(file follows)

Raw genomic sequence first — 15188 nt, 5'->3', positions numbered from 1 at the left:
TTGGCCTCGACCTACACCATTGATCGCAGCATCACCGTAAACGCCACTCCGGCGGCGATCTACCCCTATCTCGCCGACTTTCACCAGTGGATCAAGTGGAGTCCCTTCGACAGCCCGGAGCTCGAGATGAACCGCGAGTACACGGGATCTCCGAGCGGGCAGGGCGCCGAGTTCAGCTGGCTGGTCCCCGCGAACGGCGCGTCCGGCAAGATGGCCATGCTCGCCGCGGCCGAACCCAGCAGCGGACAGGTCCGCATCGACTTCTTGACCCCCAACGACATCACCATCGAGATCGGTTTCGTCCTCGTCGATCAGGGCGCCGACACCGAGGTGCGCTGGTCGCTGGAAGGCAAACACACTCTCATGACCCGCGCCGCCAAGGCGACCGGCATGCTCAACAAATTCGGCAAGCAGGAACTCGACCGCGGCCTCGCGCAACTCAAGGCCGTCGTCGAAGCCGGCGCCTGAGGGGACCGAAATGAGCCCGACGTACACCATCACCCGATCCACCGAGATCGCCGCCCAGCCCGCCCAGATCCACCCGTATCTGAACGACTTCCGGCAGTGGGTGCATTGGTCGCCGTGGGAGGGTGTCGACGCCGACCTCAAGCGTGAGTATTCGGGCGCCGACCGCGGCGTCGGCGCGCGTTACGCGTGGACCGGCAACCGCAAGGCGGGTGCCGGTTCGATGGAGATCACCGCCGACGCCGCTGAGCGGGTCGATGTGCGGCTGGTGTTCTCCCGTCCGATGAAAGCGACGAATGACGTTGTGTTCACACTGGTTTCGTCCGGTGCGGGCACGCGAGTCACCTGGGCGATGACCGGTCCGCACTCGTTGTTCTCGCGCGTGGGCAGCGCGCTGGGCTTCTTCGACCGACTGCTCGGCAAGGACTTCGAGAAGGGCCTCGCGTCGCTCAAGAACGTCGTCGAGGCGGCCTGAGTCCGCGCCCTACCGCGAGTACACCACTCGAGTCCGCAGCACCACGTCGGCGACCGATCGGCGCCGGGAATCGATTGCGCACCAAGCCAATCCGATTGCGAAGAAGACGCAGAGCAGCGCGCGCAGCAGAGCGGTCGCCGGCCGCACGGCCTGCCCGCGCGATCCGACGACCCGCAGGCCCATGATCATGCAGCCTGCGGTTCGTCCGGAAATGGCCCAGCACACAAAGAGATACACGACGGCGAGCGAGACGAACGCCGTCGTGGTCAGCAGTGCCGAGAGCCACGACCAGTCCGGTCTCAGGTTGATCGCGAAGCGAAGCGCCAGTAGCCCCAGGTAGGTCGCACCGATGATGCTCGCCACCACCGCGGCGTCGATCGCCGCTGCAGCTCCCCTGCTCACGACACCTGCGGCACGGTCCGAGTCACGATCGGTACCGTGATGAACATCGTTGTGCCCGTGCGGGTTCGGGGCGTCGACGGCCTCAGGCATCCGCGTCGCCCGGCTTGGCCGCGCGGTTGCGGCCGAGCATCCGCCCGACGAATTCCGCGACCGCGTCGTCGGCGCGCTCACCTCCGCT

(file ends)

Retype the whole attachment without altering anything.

Raw genomic sequence first — 15188 nt, 5'->3', positions numbered from 1 at the left:
TTGGCCTCGACCTACACCATTGATCGCAGCATCACCGTAAACGCCACTCCGGCGGCGATCTACCCCTATCTCGCCGACTTTCACCAGTGGATCAAGTGGAGTCCCTTCGACAGCCCGGAGCTCGAGATGAACCGCGAGTACACGGGATCTCCGAGCGGGCAGGGCGCCGAGTTCAGCTGGCTGGTCCCCGCGAACGGCGCGTCCGGCAAGATGGCCATGCTCGCCGCGGCCGAACCCAGCAGCGGACAGGTCCGCATCGACTTCTTGACCCCCAACGACATCACCATCGAGATCGGTTTCGTCCTCGTCGATCAGGGCGCCGACACCGAGGTGCGCTGGTCGCTGGAAGGCAAACACACTCTCATGACCCGCGCCGCCAAGGCGACCGGCATGCTCAACAAATTCGGCAAGCAGGAACTCGACCGCGGCCTCGCGCAACTCAAGGCCGTCGTCGAAGCCGGCGCCTGAGGGGACCGAAATGAGCCCGACGTACACCATCACCCGATCCACCGAGATCGCCGCCCAGCCCGCCCAGATCCACCCGTATCTGAACGACTTCCGGCAGTGGGTGCATTGGTCGCCGTGGGAGGGTGTCGACGCCGACCTCAAGCGTGAGTATTCGGGCGCCGACCGCGGCGTCGGCGCGCGTTACGCGTGGACCGGCAACCGCAAGGCGGGTGCCGGTTCGATGGAGATCACCGCCGACGCCGCTGAGCGGGTCGATGTGCGGCTGGTGTTCTCCCGTCCGATGAAAGCGACGAATGACGTTGTGTTCACACTGGTTTCGTCCGGTGCGGGCACGCGAGTCACCTGGGCGATGACCGGTCCGCACTCGTTGTTCTCGCGCGTGGGCAGCGCGCTGGGCTTCTTCGACCGACTGCTCGGCAAGGACTTCGAGAAGGGCCTCGCGTCGCTCAAGAACGTCGTCGAGGCGGCCTGAGTCCGCGCCCTACCGCGAGTACACCACTCGAGTCCGCAGCACCACGTCGGCGACCGATCGGCGCCGGGAATCGATTGCGCACCAAGCCAATCCGATTGCGAAGAAGACGCAGAGCAGCGCGCGCAGCAGAGCGGTCGCCGGCCGCACGGCCTGCCCGCGCGATCCGACGACCCGCAGGCCCATGATCATGCAGCCTGCGGTTCGTCCGGAAATGGCCCAGCACACAAAGAGATACACGACGGCGAGCGAGACGAACGCCGTCGTGGTCAGCAGTGCCGAGAGCCACGACCAGTCCGGTCTCAGGTTGATCGCGAAGCGAAGCGCCAGTAGCCCCAGGTAGGTCGCACCGATGATGCTCGCCACCACCGCGGCGTCGATCGCCGCTGCAGCTCCCCTGCTCACGACACCTGCGGCACGGTCCGAGTCACGATCGGTACCGTGATGAACATCGTTGTGCCCGTGCGGGTTCGGGGCGTCGACGGCCTCAGGCATCCGCGTCGCCCGGCTTGGCCGCGCGGTTGCGGCCGAGCATCCGCCCGACGAATTCCGCGACCGCGTCGTCGGCGCGCTCACCTCCGCT